22nd October 2021 All Posts EYFS Series Expert Advice

Communication and Language in the Early Years

EYFS Series Part 10: Welcome to part 10 of the EYFS Series we are running to support you with the 2021 EYFS reforms.

We invited Preschool Manager, Emma Davis to share her expert advice on the different ways children can be supported in settings to develop their communication and language skills. 

Catch up on the Guest article below.

Communication and Language in the Early Years – By Emma Davis

Communication and Language development lay the foundation for all other areas of learning across the revised Early Years Foundation Stage (EYFS).  Acquiring good skills in this area is seen as crucial to success in a child’s education, impacting on their life chances.  Being able to talk and listen enables a child to build relationships, communicate their feelings and interests, sing and read books.

Children’s communication and language development has always been an interest for researchers and policymakers.  Some statistics which have influenced the drive to improve development in this area of learning include…

  • A predictor of children reaching the expected levels in English and Maths at seven was their language skills at the age of five. (Save the Children, 2018)
  • ‘More than 1.4 million children and young people in the UK have speech, language and communication needs (SLCN). Language disorder alone is one of the most common disorders of childhood, affecting nearly 10% of children and young people everywhere throughout their lives. In areas of social disadvantage, this number can rise to 50% of all children and young people, including those with delayed language as well as children with identified SLCN. (Bercow, 2018)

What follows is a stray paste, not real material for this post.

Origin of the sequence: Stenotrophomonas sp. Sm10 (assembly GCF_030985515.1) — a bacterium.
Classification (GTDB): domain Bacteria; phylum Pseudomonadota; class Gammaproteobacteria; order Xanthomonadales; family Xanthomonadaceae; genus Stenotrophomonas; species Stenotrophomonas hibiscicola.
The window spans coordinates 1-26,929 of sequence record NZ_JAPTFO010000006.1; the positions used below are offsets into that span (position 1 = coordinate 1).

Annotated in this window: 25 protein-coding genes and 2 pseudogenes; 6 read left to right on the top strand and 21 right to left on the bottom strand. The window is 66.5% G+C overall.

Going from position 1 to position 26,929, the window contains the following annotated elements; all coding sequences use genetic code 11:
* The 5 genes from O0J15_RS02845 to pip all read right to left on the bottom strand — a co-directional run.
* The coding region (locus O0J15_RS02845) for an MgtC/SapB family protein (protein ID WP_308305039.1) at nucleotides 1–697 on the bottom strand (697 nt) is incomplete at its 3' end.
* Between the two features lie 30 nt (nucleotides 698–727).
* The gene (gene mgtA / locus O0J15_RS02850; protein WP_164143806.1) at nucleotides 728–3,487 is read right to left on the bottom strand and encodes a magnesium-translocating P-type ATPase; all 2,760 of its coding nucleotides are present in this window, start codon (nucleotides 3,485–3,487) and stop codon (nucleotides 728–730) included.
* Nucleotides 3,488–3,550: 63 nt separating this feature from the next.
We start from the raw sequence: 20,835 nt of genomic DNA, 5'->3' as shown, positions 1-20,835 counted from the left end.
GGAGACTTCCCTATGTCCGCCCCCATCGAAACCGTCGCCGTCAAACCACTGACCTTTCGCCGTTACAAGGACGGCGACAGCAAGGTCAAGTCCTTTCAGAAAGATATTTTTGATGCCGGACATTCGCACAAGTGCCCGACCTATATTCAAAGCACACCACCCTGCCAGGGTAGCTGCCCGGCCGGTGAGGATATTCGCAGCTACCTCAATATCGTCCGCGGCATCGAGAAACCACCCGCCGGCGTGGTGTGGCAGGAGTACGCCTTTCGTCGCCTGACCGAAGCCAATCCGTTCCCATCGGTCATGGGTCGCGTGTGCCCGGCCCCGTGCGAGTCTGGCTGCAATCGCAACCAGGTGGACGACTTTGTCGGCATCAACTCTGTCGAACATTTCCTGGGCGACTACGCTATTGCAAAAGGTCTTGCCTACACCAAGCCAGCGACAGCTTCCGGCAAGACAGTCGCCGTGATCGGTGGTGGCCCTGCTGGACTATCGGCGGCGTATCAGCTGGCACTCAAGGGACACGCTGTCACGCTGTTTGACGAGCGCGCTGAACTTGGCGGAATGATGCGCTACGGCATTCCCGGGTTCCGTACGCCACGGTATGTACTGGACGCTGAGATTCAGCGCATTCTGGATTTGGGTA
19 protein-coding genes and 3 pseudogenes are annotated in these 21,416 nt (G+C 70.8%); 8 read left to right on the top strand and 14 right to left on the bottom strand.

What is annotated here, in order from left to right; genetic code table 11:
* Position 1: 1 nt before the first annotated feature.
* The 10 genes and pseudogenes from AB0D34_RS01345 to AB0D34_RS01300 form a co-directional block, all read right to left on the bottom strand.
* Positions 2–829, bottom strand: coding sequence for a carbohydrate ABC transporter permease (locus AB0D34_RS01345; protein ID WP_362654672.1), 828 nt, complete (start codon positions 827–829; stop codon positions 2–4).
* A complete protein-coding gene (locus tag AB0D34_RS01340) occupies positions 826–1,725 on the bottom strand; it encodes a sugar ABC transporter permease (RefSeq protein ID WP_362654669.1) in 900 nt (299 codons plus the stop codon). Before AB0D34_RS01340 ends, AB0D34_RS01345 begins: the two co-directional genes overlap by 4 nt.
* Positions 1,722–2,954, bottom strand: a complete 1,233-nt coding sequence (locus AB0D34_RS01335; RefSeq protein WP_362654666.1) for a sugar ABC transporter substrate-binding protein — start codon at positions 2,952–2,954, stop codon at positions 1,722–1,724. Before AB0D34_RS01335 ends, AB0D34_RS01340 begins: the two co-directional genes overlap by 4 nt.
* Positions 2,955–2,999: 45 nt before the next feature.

• 18-31% of children aged between 19-21 months who lived in deprived communities have a language delay. (Pickstone, 2003).
  • ¾ of those in the youth offending system have below average communication skills (Royal College of Speech and Language Therapists, 2012).

Communication development starts pre-birth.  From about 16 weeks, a baby begins to recognise their mother’s voice and from 20 weeks can start to recognise the voices of others.  This gives parents the opportunity to bond and communicate with their baby from a very early stage, from singing, encouraging family members to talk to the bump, reading stories and playing music.

Once born, children develop quickly, turning to sounds, focusing in on faces and watching mouth movements and using vocalisations to get their needs met.  In these early days, it is through parent and carer interactions that babies develop, recognising that the sounds they make get a reaction.  As practitioners, it is important to appreciate that these early days may look different for some.  Children entering settings will do so with varied attachments, life experiences and home environments.  

The practitioner role:

All children develop at different rates – this is why we celebrate the ‘unique child’.  Some walk before others, some sleep through the night, others are early talkers.  The first step in supporting children is recognising they will not all have had the same experiences and exposure to a rich language environment.